#1,139 – The Problem with Comparisons of Objects in Generic Types

If you don’t constrain a type parameter in a generic class, the compiler will not let you compare two instances of objects of that type using the == or != operators.

In the example below, we store a collection of objects whose type is the type parameter T.  

    public class Pile<T>
    {
        List<T> pile = new List<T>();

        public void Add(T item)
        {
            if (!pile.Contains(item))
                pile.Add(item);
        }

        public bool IsFirst(T item)
        {
            // Compare to null allowed
            bool isnull = (item == null);

            return (pile[0] == item) ;
        }

        public void Dump()
        {
            foreach (T item in pile)
                Console.WriteLine(item);
        }
    }

If we try compiling this code, we’ll get a compile-time error in the IsFirst method, indicating that we can’t apply the == operator.  The compiler doesn’t have enough information about the type T to know that we can use the == operator.
1139-002

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About Sean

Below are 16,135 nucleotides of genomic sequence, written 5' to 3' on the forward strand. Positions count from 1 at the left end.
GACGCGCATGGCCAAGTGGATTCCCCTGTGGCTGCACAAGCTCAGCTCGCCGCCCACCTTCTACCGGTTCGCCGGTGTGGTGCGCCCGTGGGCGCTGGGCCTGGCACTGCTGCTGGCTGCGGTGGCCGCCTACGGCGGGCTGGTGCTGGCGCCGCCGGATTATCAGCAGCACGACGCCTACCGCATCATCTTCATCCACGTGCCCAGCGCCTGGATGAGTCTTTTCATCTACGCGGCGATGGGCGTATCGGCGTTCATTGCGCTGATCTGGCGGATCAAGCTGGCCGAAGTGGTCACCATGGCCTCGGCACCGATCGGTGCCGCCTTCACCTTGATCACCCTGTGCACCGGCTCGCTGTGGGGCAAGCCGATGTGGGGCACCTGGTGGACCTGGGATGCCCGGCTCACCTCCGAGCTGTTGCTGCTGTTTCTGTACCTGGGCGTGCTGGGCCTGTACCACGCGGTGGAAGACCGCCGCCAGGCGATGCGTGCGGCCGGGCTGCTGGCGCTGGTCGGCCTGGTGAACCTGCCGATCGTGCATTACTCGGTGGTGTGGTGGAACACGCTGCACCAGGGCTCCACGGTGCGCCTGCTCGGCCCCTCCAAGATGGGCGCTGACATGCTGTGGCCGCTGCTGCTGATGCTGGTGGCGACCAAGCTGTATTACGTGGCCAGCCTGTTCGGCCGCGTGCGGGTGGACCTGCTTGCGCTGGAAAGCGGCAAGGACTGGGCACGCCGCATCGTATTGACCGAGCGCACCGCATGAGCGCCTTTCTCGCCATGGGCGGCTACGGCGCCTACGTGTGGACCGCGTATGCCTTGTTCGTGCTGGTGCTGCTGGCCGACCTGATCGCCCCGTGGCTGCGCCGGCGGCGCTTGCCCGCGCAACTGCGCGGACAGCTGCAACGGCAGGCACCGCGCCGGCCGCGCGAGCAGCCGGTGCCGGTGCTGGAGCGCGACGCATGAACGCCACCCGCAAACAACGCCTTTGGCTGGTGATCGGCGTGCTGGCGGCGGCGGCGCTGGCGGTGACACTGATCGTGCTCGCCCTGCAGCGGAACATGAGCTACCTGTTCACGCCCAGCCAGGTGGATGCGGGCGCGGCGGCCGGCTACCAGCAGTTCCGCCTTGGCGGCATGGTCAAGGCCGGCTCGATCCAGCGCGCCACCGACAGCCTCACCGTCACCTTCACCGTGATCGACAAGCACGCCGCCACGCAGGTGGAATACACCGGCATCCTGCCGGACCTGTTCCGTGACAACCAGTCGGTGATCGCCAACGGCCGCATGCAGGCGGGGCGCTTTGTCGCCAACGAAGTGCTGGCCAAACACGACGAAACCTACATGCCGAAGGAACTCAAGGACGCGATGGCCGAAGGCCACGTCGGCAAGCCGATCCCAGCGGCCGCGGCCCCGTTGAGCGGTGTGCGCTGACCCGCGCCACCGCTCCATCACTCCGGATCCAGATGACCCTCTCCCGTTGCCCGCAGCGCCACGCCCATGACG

Software developer in the Twin Cities area, passionate about software development and sailing.

5 Responses to #1,139 – The Problem with Comparisons of Objects in Generic Types

  1. Pingback: Dew Drop – July 16, 2014 (#1815) | Morning Dew

  2. Not sure if you’re doing this for educational purposes but you should never have to `… ? true : false` in production code. The expression to the left of the `?` already returns true/false.

  3. Sorry, should have mentioned, I’m 90% sure you can still do `Object.ReferenceEquals(pile[0], item)` if you simply want a reference comparison. I also think you can probably do == if item is dynamic, but I’m less sure of that one.

  4. Pingback: #1,140 – Comparing Reference-Typed Objects in Generic Types | 2,000 Things You Should Know About C#

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